Advantage Insurance (AHCI) takes a look at Permitted Development Rights

Permitted Development Rights

Discussing Permitted Development Rights to convert office buildings to residential use and the benefits that they bring

Advantage’s structural insurance experts are often contacted by potential clients who are converting existing commercial spaces (such as offices or retail spaces) into residential units, and we work with them at every stage of the project to ensure that they have the appropriate cover in place. Office conversions are particularly popular, and at a time when much is being written about the under-supply of new housing in the UK, they can, of course, transform redundant office space into prime residential space.

As many PBC Today readers will be aware, Permitted Development Rights to convert office buildings to residential use have had a widespread take-up since their introduction in a 2015 Order, followed by their confirmation as a permanent right in 2016. They avoid the need for full planning permission, and Permitted Development Rights are granted by Parliament rather than local authorities.

The Advantage team will most commonly deal with clients who are getting a Change of Use from Office (B1) to Residential (C3), but other types of conversion are covered under Permitted Development Rights (and exclusions are listed via The Planning Portal).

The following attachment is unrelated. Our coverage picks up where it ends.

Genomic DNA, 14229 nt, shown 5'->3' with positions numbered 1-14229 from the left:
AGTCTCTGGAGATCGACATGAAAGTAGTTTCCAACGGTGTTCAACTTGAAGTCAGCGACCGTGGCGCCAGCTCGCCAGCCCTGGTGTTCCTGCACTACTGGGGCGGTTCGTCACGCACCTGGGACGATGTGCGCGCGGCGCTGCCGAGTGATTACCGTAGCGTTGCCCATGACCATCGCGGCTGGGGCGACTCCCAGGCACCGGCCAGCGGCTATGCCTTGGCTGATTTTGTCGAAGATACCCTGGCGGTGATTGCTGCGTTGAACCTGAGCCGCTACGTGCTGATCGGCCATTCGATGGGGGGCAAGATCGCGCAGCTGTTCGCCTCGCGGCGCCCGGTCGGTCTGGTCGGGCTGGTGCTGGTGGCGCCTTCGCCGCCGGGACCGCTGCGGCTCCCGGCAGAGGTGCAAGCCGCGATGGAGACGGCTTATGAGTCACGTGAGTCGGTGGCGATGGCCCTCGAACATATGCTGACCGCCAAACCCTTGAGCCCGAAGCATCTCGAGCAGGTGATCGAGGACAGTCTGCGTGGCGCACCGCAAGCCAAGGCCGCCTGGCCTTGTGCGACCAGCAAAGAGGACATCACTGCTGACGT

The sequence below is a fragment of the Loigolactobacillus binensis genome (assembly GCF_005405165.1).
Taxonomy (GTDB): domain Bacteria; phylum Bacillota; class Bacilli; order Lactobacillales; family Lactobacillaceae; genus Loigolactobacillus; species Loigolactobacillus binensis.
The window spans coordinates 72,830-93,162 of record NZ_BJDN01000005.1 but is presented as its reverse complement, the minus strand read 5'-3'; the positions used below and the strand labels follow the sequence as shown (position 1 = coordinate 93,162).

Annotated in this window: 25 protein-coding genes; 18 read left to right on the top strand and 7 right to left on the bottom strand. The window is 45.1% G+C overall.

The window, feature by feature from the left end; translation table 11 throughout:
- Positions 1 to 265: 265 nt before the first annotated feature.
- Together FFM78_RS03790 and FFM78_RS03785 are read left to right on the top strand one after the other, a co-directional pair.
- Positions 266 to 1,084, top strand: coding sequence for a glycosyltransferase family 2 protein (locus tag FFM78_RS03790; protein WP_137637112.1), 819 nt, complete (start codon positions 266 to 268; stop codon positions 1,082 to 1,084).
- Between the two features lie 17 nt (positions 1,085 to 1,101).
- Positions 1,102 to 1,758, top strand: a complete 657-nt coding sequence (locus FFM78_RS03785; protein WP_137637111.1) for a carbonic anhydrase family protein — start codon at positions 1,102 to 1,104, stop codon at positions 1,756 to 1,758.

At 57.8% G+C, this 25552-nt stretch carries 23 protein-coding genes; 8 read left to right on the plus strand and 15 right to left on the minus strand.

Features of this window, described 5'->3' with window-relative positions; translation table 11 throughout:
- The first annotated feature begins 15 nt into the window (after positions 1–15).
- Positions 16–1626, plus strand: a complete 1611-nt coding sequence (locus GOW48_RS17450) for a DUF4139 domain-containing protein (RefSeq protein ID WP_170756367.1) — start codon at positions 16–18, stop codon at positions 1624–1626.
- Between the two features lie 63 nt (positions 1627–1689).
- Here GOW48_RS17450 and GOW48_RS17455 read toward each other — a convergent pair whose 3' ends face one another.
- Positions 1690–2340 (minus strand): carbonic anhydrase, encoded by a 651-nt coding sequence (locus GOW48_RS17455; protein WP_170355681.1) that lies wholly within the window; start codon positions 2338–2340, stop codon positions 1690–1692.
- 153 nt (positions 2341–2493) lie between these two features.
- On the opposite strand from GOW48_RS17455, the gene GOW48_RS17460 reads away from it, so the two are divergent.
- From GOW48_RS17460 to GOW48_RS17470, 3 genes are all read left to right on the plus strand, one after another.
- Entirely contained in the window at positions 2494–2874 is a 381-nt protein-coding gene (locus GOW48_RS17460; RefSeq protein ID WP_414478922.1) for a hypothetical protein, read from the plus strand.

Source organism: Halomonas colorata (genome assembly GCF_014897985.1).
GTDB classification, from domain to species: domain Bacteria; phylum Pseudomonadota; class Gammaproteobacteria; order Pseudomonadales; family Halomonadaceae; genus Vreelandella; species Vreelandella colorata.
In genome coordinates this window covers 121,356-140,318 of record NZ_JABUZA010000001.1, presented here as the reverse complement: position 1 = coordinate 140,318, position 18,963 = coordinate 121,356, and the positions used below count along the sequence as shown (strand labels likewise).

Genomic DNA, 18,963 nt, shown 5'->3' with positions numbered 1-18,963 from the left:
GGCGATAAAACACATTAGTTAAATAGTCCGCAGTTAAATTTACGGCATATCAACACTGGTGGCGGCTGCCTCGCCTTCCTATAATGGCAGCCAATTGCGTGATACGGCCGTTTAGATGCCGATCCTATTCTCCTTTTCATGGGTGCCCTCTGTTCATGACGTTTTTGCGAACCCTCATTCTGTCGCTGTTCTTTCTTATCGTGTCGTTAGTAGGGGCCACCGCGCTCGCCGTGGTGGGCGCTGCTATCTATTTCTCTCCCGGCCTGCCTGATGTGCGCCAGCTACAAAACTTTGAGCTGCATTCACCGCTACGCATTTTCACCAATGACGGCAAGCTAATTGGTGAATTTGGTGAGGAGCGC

However, conversions are not the only route to replacing old offices with new homes. Following the Conservative Party Conference in October 2019, Housing Secretary Robert Jenrick announced that the government is looking into allowing commercial buildings to be demolished and rebuilt as homes through the relatively new Planning in Principle (PiP) route, and Environment Analyst stated that: “Freedom to demolish could be the Conservatives’ ‘next big thing.’” They add: “On the face of it, the idea looks logical. It’s not hard to see that there is an escalation of redundant and empty commercial buildings in the UK, in response to economic forces that are moving business activity away from city centres. It’s also not hard to see that the current planning development process moves very slowly.”

Perhaps we’ll be writing for PBC Today about our clients’ commercial to residential case studies via the PiP route in the future. However, we anticipate that whatever the future holds in terms of planning rules, we’re likely to see continued interest in PDRs.

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